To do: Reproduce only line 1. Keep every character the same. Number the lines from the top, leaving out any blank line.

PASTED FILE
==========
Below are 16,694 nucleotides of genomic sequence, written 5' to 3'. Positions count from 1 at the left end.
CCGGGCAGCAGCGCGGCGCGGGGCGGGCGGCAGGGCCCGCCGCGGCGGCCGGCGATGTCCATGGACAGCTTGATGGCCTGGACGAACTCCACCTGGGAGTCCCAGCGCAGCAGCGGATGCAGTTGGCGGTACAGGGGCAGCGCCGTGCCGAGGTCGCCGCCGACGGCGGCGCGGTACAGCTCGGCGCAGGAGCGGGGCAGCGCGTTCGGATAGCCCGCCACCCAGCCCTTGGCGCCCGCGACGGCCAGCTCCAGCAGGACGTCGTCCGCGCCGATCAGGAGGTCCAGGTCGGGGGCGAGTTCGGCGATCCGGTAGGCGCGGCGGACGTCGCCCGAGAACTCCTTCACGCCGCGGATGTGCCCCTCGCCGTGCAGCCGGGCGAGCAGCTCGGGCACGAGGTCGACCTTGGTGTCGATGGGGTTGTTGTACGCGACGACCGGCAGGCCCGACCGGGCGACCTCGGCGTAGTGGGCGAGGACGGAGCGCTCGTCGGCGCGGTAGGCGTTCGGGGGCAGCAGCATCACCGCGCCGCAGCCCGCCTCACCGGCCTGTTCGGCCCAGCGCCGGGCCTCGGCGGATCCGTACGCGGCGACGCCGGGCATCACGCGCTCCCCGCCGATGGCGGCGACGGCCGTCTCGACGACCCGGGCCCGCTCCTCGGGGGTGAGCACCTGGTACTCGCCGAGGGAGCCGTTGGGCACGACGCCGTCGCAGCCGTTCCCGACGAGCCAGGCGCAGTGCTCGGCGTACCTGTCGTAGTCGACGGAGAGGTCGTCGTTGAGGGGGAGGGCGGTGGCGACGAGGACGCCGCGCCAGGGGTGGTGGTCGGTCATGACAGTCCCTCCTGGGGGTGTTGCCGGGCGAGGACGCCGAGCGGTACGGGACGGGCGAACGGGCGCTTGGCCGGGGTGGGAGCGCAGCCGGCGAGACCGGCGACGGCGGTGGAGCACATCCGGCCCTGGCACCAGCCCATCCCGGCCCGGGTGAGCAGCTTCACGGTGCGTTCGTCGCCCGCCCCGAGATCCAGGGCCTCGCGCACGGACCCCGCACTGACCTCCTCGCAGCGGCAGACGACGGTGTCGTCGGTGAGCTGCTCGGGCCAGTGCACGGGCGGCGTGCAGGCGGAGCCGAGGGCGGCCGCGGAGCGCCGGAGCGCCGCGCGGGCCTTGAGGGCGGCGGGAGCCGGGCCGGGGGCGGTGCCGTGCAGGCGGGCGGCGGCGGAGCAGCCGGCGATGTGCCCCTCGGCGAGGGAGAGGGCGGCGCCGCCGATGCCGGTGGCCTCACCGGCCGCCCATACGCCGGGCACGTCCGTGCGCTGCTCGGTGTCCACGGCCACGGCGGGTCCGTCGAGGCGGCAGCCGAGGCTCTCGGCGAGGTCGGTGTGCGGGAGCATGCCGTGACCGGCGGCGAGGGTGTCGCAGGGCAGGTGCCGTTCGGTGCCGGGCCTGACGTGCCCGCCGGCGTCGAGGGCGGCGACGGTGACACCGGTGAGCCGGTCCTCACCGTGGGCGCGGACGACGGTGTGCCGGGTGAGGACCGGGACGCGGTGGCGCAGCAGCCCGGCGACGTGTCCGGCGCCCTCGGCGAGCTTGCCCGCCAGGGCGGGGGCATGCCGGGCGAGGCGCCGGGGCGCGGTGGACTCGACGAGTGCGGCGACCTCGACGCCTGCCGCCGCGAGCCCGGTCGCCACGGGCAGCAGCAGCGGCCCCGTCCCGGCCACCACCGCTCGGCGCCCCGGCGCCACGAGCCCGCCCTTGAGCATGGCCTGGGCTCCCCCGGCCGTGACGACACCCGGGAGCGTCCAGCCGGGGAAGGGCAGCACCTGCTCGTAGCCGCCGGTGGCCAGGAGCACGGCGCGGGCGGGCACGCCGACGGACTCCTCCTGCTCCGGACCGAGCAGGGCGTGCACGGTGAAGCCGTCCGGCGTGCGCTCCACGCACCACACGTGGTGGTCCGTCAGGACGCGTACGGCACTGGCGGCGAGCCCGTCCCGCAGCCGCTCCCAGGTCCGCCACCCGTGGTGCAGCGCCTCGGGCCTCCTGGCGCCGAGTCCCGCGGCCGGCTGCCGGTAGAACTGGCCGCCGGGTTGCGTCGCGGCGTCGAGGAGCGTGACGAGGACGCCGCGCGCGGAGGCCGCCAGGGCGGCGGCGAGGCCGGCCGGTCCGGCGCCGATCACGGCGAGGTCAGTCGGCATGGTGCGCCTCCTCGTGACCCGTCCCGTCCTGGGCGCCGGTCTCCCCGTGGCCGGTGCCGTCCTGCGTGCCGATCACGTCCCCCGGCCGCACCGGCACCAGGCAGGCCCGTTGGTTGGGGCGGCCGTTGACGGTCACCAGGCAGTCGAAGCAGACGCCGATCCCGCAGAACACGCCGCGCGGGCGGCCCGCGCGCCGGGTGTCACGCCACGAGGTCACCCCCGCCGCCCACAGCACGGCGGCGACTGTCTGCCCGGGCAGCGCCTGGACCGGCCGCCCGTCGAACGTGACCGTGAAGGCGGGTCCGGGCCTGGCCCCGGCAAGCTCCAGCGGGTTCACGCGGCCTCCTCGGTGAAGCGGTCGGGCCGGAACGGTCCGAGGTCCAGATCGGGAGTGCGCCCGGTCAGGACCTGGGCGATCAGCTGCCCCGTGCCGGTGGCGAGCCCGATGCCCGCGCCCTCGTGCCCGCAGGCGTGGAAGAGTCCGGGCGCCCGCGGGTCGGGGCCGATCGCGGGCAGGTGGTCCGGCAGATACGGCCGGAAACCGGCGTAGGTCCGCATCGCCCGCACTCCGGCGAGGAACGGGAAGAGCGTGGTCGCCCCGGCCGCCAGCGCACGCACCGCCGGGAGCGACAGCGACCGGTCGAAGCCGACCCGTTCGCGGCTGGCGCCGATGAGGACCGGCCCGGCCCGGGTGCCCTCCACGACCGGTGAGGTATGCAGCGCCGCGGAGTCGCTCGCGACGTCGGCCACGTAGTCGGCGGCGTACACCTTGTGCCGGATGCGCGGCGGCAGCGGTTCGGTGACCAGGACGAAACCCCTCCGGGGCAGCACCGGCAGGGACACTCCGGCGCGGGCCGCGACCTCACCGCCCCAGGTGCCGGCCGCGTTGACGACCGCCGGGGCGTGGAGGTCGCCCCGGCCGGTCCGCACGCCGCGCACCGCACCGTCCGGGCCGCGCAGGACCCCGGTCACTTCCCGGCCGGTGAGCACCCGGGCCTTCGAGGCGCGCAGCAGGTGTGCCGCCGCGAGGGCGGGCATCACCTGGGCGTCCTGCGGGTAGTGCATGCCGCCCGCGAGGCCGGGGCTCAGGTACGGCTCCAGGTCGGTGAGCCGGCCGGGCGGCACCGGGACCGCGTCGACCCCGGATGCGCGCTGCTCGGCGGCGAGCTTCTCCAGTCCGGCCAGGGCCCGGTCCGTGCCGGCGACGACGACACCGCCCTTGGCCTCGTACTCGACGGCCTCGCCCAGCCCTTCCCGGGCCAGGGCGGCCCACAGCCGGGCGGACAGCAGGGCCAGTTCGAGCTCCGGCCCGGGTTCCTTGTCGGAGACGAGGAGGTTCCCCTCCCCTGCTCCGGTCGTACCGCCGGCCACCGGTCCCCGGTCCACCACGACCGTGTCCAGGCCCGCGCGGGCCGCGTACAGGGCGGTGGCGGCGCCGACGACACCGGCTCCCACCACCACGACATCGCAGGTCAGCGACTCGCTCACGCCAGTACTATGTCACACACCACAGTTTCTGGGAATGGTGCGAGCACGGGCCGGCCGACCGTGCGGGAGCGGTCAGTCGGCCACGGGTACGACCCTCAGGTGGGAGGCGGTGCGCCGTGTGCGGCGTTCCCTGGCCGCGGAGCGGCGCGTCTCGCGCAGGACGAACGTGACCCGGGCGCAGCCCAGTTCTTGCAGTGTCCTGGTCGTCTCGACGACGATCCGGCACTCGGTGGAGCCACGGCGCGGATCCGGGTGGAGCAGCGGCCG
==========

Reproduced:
Below are 16,694 nucleotides of genomic sequence, written 5' to 3'. Positions count from 1 at the left end.